The funding totals £3m with each of the projects receiving at least £200,000.

Each low carbon zone will tackle the problem in its own way, but all will be expect to reduce emissions by at least 20.12% by 2012, .

The solutions vary from hard engineering such as installing micro-renewables or offering cheap community heating to financial incentives for householders prepared to tackle their property’s energy efficiency.

Many boroughs will also be trying to persuade residents to make positive changes themselves, offering free advice from ‘energy doctors’ who can suggest practical ways for people to cut the emissions from their homes.

Other schemes will look at set up apprentice-style training for green collar jobs.

“It’s a whole range of different things,” the Mayor’s environment advisor Isobel Dedring told edie.

“Anything from home efficiency, schools being made more energy efficient to a solar panels on the roof of a supermarket that people can use the energy for their homes.

“Most of it is really about engaging the public and small businesses – not just physical changes.”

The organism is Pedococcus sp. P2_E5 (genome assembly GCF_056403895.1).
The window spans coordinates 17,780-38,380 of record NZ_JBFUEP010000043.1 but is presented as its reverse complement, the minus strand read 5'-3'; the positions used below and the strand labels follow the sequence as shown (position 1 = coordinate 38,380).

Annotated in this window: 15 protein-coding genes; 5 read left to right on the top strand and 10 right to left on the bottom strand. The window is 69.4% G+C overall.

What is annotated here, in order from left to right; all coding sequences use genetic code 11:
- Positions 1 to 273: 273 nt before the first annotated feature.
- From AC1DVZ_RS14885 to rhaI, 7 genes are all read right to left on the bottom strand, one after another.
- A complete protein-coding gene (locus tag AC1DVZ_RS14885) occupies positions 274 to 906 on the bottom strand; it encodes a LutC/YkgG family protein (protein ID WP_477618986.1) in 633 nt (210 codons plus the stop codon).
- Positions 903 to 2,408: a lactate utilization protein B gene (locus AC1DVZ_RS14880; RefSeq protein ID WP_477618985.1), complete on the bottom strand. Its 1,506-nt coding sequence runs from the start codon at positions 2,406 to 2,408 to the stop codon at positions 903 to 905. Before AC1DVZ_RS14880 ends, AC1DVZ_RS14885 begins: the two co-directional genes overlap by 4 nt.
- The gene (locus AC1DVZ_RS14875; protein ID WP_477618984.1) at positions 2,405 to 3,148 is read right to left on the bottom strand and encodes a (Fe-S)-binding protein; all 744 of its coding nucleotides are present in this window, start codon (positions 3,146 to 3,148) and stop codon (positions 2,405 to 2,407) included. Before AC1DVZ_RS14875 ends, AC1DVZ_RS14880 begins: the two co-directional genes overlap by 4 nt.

All 33 London boroughs were invited to bid for funding from City Hall, and the ten successful were announced at the Guildhall at the London Congress, a gathering of council leaders and the Mayor.

Each individual zone will be relatively small – affecting around a thousand buildings – but the plan is to use the diverse projects to see what works and find effective ways to cut carbon on a community level, then replicate the successes where possible.

Ms Dedring said “We would want the different zones to seed between each other.”

“And then obviously we would like to replicate some of those things London wide if they are effective.”

Sam Bond

Action inspires action. Stay ahead of the curve with sustainability and energy newsletters from edie